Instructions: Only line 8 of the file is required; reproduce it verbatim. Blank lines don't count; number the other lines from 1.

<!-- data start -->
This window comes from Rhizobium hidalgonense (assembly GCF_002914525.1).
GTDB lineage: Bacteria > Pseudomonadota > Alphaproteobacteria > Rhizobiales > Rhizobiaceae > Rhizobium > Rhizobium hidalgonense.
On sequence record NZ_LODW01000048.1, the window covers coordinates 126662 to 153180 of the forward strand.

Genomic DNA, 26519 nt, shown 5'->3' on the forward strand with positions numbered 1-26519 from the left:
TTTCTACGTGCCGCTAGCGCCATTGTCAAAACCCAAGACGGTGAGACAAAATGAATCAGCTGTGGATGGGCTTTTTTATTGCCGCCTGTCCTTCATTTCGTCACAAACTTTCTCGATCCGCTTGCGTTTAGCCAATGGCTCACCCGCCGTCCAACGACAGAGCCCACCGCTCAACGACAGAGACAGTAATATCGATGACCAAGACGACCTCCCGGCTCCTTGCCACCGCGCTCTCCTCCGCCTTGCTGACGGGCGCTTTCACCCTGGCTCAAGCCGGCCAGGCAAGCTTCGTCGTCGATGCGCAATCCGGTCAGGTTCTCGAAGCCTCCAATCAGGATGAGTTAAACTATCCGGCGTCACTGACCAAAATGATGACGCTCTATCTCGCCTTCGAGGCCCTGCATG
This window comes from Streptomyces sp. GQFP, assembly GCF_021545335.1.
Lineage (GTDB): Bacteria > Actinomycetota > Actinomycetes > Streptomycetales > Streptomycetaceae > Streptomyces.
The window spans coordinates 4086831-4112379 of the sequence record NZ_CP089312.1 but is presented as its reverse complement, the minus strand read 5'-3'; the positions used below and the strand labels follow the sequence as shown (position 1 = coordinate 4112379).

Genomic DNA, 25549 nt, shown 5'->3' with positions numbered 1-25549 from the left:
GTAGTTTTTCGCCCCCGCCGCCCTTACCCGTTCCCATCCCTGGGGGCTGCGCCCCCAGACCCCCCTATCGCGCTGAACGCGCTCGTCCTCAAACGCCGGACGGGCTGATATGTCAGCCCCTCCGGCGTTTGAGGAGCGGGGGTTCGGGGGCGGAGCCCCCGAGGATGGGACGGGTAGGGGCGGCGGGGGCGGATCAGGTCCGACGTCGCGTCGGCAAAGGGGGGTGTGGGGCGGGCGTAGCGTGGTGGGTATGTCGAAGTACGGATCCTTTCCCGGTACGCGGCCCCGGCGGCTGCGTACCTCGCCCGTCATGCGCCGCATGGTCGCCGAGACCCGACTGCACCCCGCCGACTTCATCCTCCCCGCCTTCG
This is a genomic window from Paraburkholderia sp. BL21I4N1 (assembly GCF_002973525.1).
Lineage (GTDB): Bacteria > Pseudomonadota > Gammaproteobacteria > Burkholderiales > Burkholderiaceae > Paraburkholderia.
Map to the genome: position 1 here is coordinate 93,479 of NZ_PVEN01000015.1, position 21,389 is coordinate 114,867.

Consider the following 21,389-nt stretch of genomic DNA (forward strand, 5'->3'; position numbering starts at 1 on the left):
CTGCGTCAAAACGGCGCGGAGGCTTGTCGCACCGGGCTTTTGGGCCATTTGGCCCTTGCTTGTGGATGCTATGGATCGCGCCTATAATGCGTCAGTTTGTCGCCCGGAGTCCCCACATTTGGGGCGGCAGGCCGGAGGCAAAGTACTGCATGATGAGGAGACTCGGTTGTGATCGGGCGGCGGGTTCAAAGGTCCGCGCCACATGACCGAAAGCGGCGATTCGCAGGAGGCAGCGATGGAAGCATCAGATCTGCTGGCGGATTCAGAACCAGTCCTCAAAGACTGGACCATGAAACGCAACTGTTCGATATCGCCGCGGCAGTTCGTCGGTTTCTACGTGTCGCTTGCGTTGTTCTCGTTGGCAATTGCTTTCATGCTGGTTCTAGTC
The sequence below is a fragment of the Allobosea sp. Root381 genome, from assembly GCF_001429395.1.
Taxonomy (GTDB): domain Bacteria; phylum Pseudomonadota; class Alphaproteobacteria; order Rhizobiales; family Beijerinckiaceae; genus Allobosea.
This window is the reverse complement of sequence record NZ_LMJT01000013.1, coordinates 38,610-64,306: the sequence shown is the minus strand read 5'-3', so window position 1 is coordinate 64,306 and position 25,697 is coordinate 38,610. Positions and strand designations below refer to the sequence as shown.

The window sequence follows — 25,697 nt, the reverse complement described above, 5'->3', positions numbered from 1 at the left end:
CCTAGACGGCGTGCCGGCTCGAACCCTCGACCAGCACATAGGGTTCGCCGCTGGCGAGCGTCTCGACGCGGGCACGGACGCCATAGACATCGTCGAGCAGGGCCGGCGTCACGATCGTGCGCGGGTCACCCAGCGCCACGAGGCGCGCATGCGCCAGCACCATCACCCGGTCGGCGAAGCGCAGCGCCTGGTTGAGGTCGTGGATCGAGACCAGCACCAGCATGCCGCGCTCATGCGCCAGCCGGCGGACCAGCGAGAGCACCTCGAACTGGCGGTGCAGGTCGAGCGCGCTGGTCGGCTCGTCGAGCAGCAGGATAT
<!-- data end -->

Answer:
The window spans coordinates 4086831-4112379 of the sequence record NZ_CP089312.1 but is presented as its reverse complement, the minus strand read 5'-3'; the positions used below and the strand labels follow the sequence as shown (position 1 = coordinate 4112379).